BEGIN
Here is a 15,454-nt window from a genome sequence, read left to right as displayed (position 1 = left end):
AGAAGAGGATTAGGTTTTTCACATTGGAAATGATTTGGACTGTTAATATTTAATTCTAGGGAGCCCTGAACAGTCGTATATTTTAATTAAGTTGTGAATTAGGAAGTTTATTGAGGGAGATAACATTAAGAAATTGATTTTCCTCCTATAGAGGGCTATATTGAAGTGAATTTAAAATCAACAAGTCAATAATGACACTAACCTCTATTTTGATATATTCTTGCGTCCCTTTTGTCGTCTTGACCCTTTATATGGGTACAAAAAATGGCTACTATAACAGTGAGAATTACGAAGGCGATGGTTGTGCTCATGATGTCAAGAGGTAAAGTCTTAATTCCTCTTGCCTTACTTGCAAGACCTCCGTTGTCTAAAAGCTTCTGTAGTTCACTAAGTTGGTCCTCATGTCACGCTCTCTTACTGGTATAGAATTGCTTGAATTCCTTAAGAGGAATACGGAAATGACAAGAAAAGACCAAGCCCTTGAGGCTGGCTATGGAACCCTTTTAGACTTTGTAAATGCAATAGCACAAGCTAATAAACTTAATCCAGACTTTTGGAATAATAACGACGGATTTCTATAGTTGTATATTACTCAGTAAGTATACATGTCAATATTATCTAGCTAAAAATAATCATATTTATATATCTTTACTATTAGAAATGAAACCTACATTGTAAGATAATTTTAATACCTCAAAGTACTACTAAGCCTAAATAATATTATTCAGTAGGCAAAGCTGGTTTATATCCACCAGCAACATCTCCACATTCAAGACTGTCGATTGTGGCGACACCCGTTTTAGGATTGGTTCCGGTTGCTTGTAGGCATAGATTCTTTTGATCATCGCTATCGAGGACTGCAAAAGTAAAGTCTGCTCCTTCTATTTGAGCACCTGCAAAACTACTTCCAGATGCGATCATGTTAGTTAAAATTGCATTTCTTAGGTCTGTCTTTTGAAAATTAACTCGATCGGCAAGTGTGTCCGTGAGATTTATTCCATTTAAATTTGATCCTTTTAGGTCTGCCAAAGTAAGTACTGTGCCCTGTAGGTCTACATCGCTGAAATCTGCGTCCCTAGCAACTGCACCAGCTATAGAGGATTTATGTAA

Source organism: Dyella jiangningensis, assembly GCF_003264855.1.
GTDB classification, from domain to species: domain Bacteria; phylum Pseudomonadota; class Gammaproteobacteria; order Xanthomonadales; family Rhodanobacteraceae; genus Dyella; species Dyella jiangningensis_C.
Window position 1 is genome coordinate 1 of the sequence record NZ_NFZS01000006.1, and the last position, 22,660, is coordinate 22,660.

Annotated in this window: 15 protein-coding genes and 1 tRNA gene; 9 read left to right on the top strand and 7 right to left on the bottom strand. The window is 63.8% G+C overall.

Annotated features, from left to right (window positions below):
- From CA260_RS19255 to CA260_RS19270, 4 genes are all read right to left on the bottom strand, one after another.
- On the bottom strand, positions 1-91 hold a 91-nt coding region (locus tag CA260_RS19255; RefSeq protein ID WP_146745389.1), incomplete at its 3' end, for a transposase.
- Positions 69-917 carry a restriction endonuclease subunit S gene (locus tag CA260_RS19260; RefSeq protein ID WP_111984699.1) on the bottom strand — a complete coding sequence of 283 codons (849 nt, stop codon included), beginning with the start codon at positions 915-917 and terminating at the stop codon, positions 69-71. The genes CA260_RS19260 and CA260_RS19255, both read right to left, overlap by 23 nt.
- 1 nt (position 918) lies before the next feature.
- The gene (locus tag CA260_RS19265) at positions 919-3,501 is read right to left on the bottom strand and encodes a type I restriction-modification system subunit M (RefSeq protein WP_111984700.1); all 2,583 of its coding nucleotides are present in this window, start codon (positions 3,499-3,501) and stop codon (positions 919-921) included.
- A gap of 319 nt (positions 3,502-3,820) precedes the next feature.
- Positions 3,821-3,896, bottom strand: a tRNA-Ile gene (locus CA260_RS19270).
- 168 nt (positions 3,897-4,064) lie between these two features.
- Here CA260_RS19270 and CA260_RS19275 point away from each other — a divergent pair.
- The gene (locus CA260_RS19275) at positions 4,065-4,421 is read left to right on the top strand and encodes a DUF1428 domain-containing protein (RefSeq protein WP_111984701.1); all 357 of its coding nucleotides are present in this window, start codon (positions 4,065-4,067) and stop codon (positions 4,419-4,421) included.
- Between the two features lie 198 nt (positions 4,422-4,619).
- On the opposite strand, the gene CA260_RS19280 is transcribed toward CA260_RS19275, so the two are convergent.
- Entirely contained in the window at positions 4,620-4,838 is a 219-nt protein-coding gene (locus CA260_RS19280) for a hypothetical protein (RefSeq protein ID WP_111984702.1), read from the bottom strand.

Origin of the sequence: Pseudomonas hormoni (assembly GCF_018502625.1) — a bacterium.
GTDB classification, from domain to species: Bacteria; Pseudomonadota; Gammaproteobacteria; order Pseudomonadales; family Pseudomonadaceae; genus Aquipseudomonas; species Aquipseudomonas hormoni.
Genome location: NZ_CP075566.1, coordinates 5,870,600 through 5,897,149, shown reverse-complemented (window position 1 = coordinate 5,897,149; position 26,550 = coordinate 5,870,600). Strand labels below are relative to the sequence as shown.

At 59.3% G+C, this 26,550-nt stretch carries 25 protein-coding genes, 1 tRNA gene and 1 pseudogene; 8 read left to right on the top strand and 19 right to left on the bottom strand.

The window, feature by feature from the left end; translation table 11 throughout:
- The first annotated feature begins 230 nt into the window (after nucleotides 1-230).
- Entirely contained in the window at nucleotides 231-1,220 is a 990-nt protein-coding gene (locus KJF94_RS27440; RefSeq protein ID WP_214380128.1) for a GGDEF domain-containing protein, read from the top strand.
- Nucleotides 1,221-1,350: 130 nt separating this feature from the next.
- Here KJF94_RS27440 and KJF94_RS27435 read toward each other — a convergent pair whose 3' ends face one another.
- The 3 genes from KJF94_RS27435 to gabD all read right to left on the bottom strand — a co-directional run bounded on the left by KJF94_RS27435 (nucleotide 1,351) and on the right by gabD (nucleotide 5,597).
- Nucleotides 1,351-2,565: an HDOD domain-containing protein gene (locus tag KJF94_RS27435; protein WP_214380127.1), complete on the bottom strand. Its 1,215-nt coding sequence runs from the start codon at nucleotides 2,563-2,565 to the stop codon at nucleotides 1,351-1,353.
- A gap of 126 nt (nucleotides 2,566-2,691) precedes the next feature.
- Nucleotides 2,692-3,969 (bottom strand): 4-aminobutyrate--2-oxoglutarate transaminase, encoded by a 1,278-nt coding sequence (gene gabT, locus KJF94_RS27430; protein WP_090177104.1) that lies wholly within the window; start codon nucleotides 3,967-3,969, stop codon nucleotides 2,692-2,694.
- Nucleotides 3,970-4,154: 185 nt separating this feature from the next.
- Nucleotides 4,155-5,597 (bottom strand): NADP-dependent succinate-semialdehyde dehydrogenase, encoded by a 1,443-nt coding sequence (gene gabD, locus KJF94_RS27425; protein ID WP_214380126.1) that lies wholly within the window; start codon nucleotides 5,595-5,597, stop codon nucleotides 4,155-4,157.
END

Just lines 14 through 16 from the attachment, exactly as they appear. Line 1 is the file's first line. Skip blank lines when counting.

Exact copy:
- Positions 3,821-3,896, bottom strand: a tRNA-Ile gene (locus CA260_RS19270).
- 168 nt (positions 3,897-4,064) lie between these two features.
- Here CA260_RS19270 and CA260_RS19275 point away from each other — a divergent pair.